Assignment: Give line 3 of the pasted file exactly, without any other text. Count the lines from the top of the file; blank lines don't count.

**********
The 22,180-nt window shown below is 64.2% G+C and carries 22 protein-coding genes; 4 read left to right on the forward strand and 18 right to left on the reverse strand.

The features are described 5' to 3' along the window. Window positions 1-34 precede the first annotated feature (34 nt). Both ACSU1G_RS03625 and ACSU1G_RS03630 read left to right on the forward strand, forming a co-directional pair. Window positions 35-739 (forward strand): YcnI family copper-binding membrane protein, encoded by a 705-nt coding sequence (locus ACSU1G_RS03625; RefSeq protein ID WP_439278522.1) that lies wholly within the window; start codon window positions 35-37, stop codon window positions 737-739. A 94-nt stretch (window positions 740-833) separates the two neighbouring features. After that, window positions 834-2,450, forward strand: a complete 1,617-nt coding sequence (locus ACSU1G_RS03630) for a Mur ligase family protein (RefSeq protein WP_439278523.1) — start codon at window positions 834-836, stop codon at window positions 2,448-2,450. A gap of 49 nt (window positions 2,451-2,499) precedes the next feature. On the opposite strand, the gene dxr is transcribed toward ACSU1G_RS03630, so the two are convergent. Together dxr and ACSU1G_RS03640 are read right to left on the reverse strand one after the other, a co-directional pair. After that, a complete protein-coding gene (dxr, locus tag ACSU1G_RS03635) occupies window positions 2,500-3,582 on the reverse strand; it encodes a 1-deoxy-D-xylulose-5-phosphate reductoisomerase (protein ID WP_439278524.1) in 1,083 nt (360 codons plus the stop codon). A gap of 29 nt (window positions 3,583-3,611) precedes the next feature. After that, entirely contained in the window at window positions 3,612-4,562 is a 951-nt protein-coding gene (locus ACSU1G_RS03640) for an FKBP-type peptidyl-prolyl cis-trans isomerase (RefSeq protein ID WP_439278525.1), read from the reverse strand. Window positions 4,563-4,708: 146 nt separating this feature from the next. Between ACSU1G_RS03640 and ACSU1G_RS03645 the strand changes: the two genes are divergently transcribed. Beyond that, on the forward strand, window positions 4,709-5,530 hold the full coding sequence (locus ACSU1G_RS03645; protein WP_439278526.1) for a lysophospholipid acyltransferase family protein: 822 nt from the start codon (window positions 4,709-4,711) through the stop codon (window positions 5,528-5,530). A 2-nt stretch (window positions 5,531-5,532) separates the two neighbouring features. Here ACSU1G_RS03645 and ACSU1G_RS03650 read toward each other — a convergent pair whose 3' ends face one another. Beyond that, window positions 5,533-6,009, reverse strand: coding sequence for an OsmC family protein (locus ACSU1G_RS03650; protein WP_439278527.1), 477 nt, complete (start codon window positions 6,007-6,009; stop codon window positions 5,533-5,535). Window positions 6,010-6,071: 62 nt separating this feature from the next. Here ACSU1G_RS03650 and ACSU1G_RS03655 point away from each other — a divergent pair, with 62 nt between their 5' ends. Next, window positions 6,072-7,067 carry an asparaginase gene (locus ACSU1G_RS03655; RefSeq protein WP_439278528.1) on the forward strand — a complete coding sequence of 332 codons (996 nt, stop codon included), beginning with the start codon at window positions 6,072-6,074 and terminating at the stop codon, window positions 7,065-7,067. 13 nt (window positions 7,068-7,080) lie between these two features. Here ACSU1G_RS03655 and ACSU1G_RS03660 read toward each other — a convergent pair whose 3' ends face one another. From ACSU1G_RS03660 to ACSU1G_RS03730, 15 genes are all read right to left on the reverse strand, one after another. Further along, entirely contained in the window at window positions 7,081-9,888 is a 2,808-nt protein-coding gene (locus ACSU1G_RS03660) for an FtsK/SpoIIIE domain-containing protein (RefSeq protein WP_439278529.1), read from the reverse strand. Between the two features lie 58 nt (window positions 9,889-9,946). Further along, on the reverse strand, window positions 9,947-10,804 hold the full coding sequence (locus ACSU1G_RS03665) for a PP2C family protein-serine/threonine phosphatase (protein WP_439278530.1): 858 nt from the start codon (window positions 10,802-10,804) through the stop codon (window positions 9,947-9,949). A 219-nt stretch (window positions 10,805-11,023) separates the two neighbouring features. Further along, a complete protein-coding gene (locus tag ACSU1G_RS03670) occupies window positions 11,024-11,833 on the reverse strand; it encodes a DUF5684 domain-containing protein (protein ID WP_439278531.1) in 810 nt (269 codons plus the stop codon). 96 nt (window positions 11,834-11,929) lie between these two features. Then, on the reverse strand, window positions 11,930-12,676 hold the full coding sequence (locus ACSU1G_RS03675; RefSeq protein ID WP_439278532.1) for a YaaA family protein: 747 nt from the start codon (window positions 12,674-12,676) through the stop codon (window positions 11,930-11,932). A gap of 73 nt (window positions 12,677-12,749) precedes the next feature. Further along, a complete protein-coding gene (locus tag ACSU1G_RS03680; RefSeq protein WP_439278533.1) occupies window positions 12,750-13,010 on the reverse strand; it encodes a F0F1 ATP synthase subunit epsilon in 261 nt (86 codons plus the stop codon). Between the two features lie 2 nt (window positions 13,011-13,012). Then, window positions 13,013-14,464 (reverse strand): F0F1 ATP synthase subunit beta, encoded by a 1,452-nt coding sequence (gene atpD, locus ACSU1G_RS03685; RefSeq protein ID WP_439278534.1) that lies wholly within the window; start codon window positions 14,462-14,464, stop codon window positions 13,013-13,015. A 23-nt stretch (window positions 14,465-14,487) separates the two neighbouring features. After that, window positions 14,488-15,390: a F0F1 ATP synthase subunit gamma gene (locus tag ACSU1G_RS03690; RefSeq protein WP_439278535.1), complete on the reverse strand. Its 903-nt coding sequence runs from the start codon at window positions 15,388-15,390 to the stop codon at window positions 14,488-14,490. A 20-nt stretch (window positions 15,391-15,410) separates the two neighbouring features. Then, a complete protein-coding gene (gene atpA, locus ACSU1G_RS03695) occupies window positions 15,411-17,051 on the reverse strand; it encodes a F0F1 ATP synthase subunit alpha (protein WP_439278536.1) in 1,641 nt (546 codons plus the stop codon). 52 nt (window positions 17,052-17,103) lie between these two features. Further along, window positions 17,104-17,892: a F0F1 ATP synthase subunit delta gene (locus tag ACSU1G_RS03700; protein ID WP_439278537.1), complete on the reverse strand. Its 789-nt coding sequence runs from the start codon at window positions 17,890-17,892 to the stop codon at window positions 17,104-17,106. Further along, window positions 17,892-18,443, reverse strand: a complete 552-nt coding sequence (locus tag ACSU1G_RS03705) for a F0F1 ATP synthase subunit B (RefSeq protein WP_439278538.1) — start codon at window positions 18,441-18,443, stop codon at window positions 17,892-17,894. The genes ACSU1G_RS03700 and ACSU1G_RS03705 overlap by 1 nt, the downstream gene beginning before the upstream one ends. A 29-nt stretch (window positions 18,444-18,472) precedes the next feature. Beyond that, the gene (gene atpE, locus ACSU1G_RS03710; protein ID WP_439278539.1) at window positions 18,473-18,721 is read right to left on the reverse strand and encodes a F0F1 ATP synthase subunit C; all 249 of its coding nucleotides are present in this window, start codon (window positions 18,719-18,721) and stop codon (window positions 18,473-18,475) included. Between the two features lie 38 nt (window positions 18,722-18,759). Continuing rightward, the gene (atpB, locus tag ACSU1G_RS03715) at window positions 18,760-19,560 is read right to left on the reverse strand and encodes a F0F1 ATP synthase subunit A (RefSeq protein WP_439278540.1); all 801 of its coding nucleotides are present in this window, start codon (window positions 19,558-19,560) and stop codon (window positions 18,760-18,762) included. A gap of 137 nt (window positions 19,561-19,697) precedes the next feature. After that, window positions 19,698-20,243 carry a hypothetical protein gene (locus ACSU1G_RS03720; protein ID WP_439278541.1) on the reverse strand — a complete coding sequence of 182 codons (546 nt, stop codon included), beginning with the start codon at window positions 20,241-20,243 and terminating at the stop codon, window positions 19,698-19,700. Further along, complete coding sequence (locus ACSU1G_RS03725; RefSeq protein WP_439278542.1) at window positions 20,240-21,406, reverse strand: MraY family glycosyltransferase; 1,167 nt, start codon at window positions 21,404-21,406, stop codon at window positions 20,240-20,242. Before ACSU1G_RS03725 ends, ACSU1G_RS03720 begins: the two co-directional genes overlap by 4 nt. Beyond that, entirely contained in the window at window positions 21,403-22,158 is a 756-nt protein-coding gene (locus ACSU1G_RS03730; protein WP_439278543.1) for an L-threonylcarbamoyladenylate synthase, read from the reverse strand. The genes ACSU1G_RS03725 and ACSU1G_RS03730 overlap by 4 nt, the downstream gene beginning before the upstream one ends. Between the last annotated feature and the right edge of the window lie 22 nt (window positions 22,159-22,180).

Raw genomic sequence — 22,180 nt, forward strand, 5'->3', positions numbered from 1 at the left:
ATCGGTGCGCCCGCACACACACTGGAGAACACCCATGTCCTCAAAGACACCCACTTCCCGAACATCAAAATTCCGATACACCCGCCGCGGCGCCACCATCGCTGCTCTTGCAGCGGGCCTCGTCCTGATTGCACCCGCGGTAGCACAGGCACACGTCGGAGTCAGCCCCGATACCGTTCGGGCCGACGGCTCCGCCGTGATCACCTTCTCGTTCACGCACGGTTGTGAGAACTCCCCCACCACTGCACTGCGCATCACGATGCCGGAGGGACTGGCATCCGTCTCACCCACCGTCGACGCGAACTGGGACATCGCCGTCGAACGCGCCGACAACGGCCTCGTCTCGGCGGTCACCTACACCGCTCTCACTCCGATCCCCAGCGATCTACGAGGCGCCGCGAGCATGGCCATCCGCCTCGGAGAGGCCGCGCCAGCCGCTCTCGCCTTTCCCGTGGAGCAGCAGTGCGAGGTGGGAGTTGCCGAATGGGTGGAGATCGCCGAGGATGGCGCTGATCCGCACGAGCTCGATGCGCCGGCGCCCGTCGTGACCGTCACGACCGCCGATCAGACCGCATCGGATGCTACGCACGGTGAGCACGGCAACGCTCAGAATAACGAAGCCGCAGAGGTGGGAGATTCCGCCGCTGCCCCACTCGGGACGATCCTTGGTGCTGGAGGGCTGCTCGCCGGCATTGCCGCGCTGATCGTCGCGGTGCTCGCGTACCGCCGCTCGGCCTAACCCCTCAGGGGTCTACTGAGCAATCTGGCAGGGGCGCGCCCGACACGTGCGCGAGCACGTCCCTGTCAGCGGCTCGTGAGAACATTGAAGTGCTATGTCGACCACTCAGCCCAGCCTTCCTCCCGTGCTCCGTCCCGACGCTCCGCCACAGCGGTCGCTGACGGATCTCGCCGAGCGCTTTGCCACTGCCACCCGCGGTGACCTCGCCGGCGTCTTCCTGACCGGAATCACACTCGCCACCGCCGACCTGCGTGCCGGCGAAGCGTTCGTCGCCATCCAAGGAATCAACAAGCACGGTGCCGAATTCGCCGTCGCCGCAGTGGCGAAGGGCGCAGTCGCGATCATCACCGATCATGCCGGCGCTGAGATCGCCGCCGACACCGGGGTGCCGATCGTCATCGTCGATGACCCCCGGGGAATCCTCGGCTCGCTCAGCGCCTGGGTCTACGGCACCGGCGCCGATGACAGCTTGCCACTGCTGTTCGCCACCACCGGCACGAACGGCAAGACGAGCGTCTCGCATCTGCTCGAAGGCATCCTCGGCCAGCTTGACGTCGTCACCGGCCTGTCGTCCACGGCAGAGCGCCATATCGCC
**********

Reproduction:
Raw genomic sequence — 22,180 nt, forward strand, 5'->3', positions numbered from 1 at the left: